During a meeting with a potential client this week I made a casual inquiry, asking which payment processor they currently used for the ecommerce web site.
“Oh, we do it manually” they said. It turns out they use an antiquated system that sends them the customer’s credit card information via email. They then take that information and run it through their Point of Sale software to charge the account.
Oops. That is a dangerous if not illegal procedure.
Emails, by their very nature, travel from computer to computer across the internet. There are ample opportunities for one of these relaying computers to cache a copy of the email, with the customer credit card information. This then creates an opportunity for the information to not be secure. If this data is encrypted, it is reasonably secure. If not, it is a ticking time bomb. I don’t want to be there when the ticking stops.
Once the email has arrived, a host of other security issues arise:
- Is the network secure?
- Is the computer secure?
- What happens with the email after the transaction has been processed?
- Was it printed out?
- If it was printed out, what is done with the print out after the transaction has processed?
In Colorado it is, to my understanding, illegal to store a hard copy of the complete credit card number of a customer.
If you are a merchant and aren’t sure if your system is compliant, a good place to get started is https://www.pcisecuritystandards.org/merchants/.
Another valuable source is EduCyber Endorsed SGP Services. Give Sean a call at 303-697-7799.
What does it take to build a better web site? Do you need to be flashier? Do you need to have bells and whistles? Should it have music playing? Do you need to cram it full of links?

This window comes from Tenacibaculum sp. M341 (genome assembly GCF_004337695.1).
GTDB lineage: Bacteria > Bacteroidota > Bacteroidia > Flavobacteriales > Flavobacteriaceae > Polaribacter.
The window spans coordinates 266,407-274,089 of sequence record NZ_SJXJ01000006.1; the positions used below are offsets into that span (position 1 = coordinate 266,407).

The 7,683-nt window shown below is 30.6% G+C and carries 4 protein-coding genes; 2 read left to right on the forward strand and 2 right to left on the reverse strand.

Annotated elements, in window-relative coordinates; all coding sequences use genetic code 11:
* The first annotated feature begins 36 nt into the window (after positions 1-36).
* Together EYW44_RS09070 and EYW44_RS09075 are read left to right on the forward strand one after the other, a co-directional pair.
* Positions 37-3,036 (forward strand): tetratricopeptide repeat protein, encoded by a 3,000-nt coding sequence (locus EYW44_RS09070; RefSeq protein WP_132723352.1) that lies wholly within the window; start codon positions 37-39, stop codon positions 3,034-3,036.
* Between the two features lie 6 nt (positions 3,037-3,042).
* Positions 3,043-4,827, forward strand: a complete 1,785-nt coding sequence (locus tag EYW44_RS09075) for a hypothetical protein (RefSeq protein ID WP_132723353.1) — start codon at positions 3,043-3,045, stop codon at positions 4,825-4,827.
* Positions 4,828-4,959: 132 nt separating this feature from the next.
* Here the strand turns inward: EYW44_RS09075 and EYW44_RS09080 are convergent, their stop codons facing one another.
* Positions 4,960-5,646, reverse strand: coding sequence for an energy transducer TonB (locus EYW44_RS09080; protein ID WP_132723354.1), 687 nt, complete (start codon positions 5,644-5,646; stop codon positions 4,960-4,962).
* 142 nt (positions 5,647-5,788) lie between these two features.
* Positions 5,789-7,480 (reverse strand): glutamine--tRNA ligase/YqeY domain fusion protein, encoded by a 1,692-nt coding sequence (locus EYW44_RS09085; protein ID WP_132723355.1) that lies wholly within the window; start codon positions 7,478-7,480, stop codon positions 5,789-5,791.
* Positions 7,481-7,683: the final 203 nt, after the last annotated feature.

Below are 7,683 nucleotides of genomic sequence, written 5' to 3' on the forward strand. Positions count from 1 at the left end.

Actually the best web sites are often the simplest. And the simplest thing to do is help people quickly find the information or product they want so they can move on to something else. With that in mind, when we talk to folks looking for a web site, the first question we ask is “What are the goals for your site?”
More customers is NOT a good answer to that question. Convert five web site visitors to customers each month IS a good answer. With that kind of clearly defined goal you can begin to look at what is the most effective way to convert a visitor to a customer and design around that.
The second question I usually ask is “Who is your target market?” And no, everyone, is not a good answer. The more clearly you can build an image of who the target market is, the more focused your site can be. If a Tuxedo shop, for example wanted to target brides (because they make the decision on what tuxes will be used) and their mothers, that will help to dictate what colors are used (white and baby blue perhaps), what textures the site should have (lots of lace in this example) and even what kinds of lines or shapes (rounded corners will look softer and more inviting).
So if you want to build a better web site, you don’t necessarily have to go cutting edge. Just determine what you want the site to do and who you want to market to and you’ll be well on the way to building a better site.